sic transit axis mundi

The winter solstice, or Dies Natalis Solis Invicti, usually offers small opportunities for contemplation. Or maybe it’s just the gradual fallout of colleagues whose good intentions got frozen in time for whatever reason... In that sense, working in IT is both a blessing and a curse. No other profession requires such level of continuous learning and the joy of working with smart people. Yet no other profession seems to be so overwhelmingly overhyped with new technologies, methodologies, paradigms shifts and whatever else. And like no other profession i’m seeing people’s smarts being used against them, by others or by themselves, and that seems mainly to do with a strange want that people are fundamentally rational.
After several years in the spotlight of our attention, SOA seems on it’s way out, at least on the popularity rankings. Feels a little like studying at university, that at the moment the whole landscape made sense and offered an abundance to make the right decisions, game over. Although considering tools like OpenESB the SOA approach is becoming undetectable mainstream and exceedingly powerful. Not that i’m going to miss the SOA pooha clutter, but it’s kind of typical for the state IT is in considering the addictive urge for things new.
Now, OpenESB touches on something. Having worked with it’s commercial predecessors for some 8 years i have always been a bit suspiscious about the promise of Open Source. As ‘The Cathedral and the Bazaar’ points out eloquently factors like instant ego gratification play an important role in Open Source communities, which is also it’s limitation. Now that might be old fashioned Open Source, but what i’m seeing with OpenESB is a rapidly accelerated iterative development process where openness allows for instant feedback, clarification and improvement. An assembly line modeled by M.C. Esher.. If this openness is a sign of the future, then i’m all for it. This is ‘free as in freedom’, http://www.faifzilla.org/ch00.html, in a new business model, a SOA organisation as Anne Thomas Manes so clearly foresees. It reminds me of what Taiichi Ohno meant for Toyota, which involved reverting back of the production process to it’s human measure. Simply put, if leaders merely "implement techniques" without fully developing people, their system has no heart. Having heart is rather important in Japan.. Heart is spirit and having that indicates a ‘system’ is viable.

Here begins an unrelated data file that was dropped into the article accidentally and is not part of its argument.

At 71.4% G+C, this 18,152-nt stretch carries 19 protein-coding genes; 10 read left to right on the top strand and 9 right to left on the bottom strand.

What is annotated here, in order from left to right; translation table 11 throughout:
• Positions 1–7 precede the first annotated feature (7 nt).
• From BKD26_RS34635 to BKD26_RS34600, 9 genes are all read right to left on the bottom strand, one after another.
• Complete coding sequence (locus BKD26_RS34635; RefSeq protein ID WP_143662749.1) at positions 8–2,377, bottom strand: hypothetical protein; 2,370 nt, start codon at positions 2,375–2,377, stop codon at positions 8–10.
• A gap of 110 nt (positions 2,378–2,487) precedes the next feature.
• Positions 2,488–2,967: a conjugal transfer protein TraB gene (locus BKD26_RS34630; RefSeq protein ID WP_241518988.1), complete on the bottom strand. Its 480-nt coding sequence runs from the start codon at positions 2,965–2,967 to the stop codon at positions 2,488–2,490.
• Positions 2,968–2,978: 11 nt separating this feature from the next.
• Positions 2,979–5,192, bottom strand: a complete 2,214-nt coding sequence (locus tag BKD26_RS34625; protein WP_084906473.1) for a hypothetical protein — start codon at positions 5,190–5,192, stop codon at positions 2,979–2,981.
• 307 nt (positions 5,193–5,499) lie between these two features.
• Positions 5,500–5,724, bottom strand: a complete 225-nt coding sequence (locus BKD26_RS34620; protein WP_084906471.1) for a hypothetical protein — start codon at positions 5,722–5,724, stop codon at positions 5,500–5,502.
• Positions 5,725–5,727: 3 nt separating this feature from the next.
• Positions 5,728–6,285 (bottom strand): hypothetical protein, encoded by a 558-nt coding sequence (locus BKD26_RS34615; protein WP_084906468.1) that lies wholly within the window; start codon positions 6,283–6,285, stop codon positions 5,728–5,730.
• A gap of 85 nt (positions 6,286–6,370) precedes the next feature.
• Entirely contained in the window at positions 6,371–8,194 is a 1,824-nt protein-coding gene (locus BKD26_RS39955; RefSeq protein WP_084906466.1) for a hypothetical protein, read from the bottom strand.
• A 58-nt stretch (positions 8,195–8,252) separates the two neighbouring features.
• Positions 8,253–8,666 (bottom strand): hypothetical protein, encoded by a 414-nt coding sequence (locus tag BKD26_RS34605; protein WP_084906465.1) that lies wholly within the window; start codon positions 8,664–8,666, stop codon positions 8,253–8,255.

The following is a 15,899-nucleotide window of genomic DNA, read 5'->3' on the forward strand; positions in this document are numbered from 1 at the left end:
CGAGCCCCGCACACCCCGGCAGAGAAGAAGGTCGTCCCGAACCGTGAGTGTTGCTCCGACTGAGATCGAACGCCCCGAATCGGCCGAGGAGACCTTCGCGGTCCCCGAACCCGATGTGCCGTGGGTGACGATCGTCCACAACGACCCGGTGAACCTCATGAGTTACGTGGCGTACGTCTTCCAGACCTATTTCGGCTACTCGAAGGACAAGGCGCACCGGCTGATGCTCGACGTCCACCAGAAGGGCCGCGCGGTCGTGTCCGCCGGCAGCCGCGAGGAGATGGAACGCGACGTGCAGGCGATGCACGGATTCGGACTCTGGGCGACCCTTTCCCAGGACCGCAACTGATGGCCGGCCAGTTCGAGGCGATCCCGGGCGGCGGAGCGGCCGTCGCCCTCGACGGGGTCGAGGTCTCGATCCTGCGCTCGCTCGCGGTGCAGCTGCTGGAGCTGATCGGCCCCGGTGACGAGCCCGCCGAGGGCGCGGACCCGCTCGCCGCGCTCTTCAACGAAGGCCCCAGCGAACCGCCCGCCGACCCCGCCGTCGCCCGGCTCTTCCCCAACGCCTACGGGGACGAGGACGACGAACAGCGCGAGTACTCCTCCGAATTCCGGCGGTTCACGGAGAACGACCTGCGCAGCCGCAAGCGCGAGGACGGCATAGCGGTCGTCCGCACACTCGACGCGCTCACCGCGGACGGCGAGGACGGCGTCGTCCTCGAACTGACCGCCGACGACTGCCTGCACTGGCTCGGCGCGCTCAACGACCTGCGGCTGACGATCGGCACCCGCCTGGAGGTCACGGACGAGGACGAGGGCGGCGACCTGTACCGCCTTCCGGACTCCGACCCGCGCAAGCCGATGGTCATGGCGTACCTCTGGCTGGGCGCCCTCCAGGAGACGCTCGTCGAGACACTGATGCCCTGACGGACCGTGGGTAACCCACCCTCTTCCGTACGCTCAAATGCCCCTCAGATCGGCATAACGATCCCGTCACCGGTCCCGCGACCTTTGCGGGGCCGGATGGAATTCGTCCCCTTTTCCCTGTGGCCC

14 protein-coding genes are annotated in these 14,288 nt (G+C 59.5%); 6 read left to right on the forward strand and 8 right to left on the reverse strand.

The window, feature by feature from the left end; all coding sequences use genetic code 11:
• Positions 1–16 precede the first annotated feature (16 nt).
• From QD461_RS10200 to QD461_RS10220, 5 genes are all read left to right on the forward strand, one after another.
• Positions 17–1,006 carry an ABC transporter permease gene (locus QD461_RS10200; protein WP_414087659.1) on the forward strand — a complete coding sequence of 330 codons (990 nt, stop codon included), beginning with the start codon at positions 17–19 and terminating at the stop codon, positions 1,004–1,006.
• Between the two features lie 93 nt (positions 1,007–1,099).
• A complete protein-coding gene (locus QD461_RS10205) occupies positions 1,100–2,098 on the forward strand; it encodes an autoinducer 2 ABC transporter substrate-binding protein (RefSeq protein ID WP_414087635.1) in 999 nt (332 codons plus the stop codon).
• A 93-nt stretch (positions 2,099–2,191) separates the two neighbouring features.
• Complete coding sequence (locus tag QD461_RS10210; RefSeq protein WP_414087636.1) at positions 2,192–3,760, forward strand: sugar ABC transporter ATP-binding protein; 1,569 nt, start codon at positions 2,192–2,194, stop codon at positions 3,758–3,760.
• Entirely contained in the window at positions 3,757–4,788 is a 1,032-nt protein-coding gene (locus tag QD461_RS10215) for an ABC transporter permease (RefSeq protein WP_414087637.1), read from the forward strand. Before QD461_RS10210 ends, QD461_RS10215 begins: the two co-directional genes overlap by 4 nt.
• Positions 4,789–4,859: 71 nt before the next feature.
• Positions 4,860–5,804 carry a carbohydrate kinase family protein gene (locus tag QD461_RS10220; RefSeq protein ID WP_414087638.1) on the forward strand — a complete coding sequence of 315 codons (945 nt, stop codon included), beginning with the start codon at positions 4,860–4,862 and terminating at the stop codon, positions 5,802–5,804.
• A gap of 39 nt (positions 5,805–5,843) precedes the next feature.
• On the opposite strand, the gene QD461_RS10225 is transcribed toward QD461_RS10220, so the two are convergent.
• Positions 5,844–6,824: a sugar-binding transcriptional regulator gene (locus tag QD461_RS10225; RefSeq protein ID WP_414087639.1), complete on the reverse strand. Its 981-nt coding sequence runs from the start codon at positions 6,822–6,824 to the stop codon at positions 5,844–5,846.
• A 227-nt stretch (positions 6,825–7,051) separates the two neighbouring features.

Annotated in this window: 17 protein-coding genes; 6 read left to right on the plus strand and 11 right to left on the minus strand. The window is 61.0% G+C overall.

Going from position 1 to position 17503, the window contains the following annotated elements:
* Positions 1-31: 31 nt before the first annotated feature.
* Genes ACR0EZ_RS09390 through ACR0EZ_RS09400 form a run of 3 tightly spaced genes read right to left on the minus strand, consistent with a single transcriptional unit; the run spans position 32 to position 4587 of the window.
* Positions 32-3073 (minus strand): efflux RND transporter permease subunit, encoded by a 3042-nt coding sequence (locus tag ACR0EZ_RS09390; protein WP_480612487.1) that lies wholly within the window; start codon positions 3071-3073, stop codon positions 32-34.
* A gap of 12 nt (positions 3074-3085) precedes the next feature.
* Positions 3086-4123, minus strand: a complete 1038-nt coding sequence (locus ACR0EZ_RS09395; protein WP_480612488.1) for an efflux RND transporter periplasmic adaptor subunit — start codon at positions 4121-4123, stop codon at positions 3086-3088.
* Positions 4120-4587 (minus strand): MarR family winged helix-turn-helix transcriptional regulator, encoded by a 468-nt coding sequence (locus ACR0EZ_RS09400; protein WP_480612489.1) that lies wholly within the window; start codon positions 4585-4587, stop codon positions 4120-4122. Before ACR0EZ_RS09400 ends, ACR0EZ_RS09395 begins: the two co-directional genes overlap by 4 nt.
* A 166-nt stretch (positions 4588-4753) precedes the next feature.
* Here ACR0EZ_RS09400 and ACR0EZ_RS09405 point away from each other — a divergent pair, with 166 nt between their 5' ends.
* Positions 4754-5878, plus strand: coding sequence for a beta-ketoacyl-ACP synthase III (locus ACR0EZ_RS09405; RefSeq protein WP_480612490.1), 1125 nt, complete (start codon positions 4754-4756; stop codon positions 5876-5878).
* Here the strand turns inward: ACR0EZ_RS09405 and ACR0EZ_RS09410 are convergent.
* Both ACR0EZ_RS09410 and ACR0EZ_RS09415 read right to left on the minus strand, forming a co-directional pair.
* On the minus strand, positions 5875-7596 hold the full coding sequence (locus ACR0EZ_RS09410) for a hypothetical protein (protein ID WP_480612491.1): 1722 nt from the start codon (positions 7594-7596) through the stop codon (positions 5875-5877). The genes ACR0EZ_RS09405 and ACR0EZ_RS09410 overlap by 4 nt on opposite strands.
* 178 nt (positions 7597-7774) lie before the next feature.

Maybe this is what books such as Peopleware aim at, but i just haven’t had enough time to look into that one.. In recent years innovation has become a popular subject for study, and what is rather amazing is that there is a strong tendency away from the human factor to stress the ideas of collective intelligence. Of course the legend of the lone genius, flashes of insight and such are rather exaggerated, but might it just be there’s a mix between the context and the persons involved ? Maybe some people are more susceptible for contextual feedback and rise above the lowest common denominator to do grand things during the right circumstances. What proof is there collective intelligence will rise above the mean ? Amazon’s book suggestions surely don’t indicate such. Maybe some ants within the entire ant colony are called Einstein.. Just expecting the system to self-organize is as unrealistic as expecting the European Union would result in lower prices while willfully ignoring economical models such as ‘increasing returns’. But maybe it’s just the friction between control and trust that many businesses prefer to hear about abstract methodologies harvesting human potential which can rule out any dependency on key figures.
Anyways, back to OpenESB and Sun, if Sun manages to keep the current momentum in the software area while making a suitable transition away from hardware, maybe very soon we can speak about the very first real SOA company, a company that lives and organizes the same way as what the Java Enterprise System is foreseen to enable. Not just composite applications, mock-ups, facades, but federated dynamic assembly of semantic applications. Workflow-as-a-Service, on steroids. Let’s give it a go.